Have you ever wondered why everyone is so happy all of a sudden?
Nothing’s changed. I mean, not really. A new politican has been elected, a different team won the grand final, The Late Show with Miguel Espantopajaro got replaced with Late Drinks with Chi Chi, but nothing has really changed. There are still people out of work. There are still criminals stealing and beating and killing. There are still abuses behind closed doors; still people dying unnoticed.
And yet, everyone is suddenly going around smiling, waving to each other across the street, touching their hat with a how-do-you-do, offering a kind word or a hand of support. People are suddenly happy.
Maybe they’re putting something in the water.
I’m happy too, of course, but there’s a good reason for that. Rachel Gambosi, the sweetest person I’ve ever met, and my new going-steady. I mean, it’s new that we’re going steady, not that she’s replacing somebody. My last girlfriend was 20 years ago.
“The Bitch”, I call her, although I suppose I shouldn’t. She showed me the calamitous evil that could be wrought by women, and I never really recovered from having my illusions of angelic nurturers shattered so comprehensively. Twenty years of misery and dejection, carnival-mirrored in and swamped by the despair and suspicion of society.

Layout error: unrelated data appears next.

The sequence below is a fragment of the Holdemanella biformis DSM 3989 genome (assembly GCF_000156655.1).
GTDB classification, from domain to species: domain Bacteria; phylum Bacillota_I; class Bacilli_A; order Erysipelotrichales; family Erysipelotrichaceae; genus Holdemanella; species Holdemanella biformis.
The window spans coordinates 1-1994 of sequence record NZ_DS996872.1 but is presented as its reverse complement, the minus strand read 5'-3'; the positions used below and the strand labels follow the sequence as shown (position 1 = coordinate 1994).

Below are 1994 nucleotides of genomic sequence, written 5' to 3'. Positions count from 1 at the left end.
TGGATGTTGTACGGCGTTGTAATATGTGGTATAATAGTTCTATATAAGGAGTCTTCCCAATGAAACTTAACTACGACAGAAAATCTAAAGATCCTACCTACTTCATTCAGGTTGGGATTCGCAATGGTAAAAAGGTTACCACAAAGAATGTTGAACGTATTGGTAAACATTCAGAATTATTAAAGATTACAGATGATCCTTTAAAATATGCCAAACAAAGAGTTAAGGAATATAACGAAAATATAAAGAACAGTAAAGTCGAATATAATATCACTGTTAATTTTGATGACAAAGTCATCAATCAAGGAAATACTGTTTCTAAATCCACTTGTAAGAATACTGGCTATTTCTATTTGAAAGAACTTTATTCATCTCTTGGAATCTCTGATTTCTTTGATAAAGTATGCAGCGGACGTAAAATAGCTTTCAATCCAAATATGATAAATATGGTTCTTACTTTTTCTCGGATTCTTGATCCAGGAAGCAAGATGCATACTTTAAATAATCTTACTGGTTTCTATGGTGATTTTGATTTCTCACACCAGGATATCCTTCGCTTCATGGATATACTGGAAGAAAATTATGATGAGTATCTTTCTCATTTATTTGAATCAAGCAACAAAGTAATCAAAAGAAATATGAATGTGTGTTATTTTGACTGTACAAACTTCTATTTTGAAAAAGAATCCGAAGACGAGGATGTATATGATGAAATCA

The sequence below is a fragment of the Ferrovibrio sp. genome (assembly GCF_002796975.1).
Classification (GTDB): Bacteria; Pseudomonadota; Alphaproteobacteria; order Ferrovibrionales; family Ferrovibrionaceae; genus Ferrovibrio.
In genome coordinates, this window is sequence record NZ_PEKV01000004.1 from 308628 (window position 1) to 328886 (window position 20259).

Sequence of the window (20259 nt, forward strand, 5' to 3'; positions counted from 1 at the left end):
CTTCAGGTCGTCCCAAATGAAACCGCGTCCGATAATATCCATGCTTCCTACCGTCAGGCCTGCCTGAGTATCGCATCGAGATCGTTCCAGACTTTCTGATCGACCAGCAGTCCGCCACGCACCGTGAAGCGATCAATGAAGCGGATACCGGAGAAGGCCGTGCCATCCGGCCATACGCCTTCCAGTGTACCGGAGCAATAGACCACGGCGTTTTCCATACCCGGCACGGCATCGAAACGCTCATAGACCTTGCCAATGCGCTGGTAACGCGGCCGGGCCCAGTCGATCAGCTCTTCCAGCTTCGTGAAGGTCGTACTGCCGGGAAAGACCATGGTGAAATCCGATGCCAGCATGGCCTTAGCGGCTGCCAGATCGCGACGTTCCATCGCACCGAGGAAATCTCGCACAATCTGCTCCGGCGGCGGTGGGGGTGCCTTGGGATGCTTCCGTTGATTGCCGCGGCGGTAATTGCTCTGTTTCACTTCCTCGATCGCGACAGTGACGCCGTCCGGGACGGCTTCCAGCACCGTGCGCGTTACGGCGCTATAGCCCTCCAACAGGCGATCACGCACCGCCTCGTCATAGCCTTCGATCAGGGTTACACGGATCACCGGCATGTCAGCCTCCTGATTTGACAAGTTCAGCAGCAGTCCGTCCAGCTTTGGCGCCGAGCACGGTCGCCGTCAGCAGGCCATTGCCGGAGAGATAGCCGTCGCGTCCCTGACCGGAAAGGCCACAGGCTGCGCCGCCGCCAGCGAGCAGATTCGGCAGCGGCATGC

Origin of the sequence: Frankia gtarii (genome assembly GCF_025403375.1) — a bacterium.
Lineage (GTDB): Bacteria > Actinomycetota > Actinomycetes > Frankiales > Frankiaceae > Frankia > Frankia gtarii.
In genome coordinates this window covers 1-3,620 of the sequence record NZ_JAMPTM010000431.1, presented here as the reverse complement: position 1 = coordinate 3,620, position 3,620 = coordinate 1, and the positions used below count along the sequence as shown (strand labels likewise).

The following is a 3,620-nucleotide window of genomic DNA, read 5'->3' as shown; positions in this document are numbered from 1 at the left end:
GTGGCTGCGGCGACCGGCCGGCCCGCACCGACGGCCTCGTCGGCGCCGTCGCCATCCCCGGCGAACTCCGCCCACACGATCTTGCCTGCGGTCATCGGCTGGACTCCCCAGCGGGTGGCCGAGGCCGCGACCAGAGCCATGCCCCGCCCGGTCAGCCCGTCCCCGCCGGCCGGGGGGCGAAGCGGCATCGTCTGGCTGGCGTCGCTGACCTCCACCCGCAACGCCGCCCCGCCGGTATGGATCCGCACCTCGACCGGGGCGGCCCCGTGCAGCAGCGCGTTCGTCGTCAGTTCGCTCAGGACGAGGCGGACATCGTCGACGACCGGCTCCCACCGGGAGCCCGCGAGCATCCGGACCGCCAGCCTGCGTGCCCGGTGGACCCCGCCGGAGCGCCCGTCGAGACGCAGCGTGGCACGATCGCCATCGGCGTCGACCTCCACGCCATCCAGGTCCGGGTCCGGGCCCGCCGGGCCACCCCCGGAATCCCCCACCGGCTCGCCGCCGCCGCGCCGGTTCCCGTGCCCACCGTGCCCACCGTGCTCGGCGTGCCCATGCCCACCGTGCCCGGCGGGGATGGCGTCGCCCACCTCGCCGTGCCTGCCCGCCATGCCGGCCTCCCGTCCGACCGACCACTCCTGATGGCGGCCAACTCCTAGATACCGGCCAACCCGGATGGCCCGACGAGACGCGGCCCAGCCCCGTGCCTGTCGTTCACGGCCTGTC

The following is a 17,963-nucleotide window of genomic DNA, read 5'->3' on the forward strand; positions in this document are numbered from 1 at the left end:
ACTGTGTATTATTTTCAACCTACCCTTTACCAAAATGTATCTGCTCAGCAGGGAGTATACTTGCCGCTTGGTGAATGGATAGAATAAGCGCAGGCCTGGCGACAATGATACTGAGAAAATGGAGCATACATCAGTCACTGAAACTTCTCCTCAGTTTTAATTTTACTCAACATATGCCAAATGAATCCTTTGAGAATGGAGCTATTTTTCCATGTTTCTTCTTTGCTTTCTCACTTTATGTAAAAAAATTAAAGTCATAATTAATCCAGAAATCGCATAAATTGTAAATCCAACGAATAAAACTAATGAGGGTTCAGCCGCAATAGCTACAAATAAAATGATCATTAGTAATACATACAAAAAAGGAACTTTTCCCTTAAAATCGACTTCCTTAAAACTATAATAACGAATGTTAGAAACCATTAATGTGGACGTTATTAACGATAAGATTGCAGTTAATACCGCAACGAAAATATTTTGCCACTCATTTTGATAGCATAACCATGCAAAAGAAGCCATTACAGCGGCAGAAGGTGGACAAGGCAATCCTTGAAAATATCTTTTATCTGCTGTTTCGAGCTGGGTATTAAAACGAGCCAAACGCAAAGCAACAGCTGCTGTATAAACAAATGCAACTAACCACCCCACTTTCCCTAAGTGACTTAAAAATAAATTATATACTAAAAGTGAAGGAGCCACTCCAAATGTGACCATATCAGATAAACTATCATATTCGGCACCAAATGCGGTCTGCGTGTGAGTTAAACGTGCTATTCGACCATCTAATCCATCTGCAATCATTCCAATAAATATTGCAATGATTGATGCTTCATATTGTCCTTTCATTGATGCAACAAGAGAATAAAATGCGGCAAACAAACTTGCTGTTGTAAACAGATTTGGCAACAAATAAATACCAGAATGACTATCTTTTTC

Like this guy, giving me a dirty look and shifting to the side, looking like he’s ready to fight or flee. At lease someone isn’t drinking the happy juice being pumped through the council tap. I turn my back to him, a passing woman turns her back to me, and I wonder if happiness happens by area code, if I’ve walked out of Happyburg into Despairville.
I keep walking, shoulders hunched against the viciousness and opprobrium of this vile place.
Mind you, even Despairville would be full of joy and light if Rachel came visiting, even just a jaunty walk to the greengrocers for some in-season dragonfruit. She just has that effect on people. Whenever I’m with her my despair shatters, and it’s like I’m sunbathing in beauty and tenderness. It’s like she sweats MDMA.
“And a good day to you too, ma’am.”
The response to the old lady’s greeting comes automatically, a boy’s response to his venerable grandmother. The young woman with her smiles sweetly then looks away, blushing. I’m not sure why.
I’m passing a greengrocer’s and have a sudden inexplicable hankering for dragonfruit, so I pop inside, have an amiable conversation with the counter-guy and man-in-tweed-coat about the value of purple onions compared to white ones, toss a few coins and pop out again.
Nothing has changed, but suddenly everyone is happy again. Maybe it’s got something to do with property values.
By: James Pearce
Photo by Donna Cymeck